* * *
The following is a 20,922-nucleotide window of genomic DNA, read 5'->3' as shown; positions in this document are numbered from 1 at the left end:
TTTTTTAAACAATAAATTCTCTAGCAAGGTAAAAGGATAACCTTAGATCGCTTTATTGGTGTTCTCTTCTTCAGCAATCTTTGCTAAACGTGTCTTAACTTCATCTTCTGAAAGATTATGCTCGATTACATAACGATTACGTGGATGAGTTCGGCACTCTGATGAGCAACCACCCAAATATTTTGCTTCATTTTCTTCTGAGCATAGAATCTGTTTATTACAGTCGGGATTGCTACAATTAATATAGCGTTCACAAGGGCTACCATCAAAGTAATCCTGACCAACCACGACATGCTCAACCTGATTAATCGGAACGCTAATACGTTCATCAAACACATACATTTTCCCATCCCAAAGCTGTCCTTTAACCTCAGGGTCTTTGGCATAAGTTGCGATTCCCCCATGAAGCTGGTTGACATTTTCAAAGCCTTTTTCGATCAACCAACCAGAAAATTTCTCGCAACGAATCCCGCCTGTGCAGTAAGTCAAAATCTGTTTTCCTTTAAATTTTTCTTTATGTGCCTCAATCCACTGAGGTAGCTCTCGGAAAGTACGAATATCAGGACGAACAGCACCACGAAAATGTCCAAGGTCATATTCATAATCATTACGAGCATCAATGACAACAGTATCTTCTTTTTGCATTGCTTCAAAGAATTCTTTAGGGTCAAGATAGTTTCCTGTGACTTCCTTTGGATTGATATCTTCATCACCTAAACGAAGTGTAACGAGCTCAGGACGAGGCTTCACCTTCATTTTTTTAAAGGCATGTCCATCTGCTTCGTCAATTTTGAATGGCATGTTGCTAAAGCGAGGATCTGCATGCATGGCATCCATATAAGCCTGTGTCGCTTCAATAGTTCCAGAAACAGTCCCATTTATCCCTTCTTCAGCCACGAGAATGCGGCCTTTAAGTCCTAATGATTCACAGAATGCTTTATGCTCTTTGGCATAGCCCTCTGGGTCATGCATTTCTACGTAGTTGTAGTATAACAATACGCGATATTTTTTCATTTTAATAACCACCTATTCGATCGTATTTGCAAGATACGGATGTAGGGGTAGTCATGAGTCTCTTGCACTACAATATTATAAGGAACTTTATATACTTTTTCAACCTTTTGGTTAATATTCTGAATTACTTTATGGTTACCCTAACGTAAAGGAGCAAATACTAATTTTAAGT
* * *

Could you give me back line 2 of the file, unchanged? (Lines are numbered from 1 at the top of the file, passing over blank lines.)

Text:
TTTTTTAAACAATAAATTCTCTAGCAAGGTAAAAGGATAACCTTAGATCGCTTTATTGGTGTTCTCTTCTTCAGCAATCTTTGCTAAACGTGTCTTAACTTCATCTTCTGAAAGATTATGCTCGATTACATAACGATTACGTGGATGAGTTCGGCACTCTGATGAGCAACCACCCAAATATTTTGCTTCATTTTCTTCTGAGCATAGAATCTGTTTATTACAGTCGGGATTGCTACAATTAATATAGCGTTCACAAGGGCTACCATCAAAGTAATCCTGACCAACCACGACATGCTCAACCTGATTAATCGGAACGCTAATACGTTCATCAAACACATACATTTTCCCATCCCAAAGCTGTCCTTTAACCTCAGGGTCTTTGGCATAAGTTGCGATTCCCCCATGAAGCTGGTTGACATTTTCAAAGCCTTTTTCGATCAACCAACCAGAAAATTTCTCGCAACGAATCCCGCCTGTGCAGTAAGTCAAAATCTGTTTTCCTTTAAATTTTTCTTTATGTGCCTCAATCCACTGAGGTAGCTCTCGGAAAGTACGAATATCAGGACGAACAGCACCACGAAAATGTCCAAGGTCATATTCATAATCATTACGAGCATCAATGACAACAGTATCTTCTTTTTGCATTGCTTCAAAGAATTCTTTAGGGTCAAGATAGTTTCCTGTGACTTCCTTTGGATTGATATCTTCATCACCTAAACGAAGTGTAACGAGCTCAGGACGAGGCTTCACCTTCATTTTTTTAAAGGCATGTCCATCTGCTTCGTCAATTTTGAATGGCATGTTGCTAAAGCGAGGATCTGCATGCATGGCATCCATATAAGCCTGTGTCGCTTCAATAGTTCCAGAAACAGTCCCATTTATCCCTTCTTCAGCCACGAGAATGCGGCCTTTAAGTCCTAATGATTCACAGAATGCTTTATGCTCTTTGGCATAGCCCTCTGGGTCATGCATTTCTACGTAGTTGTAGTATAACAATACGCGATATTTTTTCATTTTAATAACCACCTATTCGATCGTATTTGCAAGATACGGATGTAGGGGTAGTCATGAGTCTCTTGCACTACAATATTATAAGGAACTTTATATACTTTTTCAACCTTTTGGTTAATATTCTGAATTACTTTATGGTTACCCTAACGTAAAGGAGCAAATACTAATTTTAAGT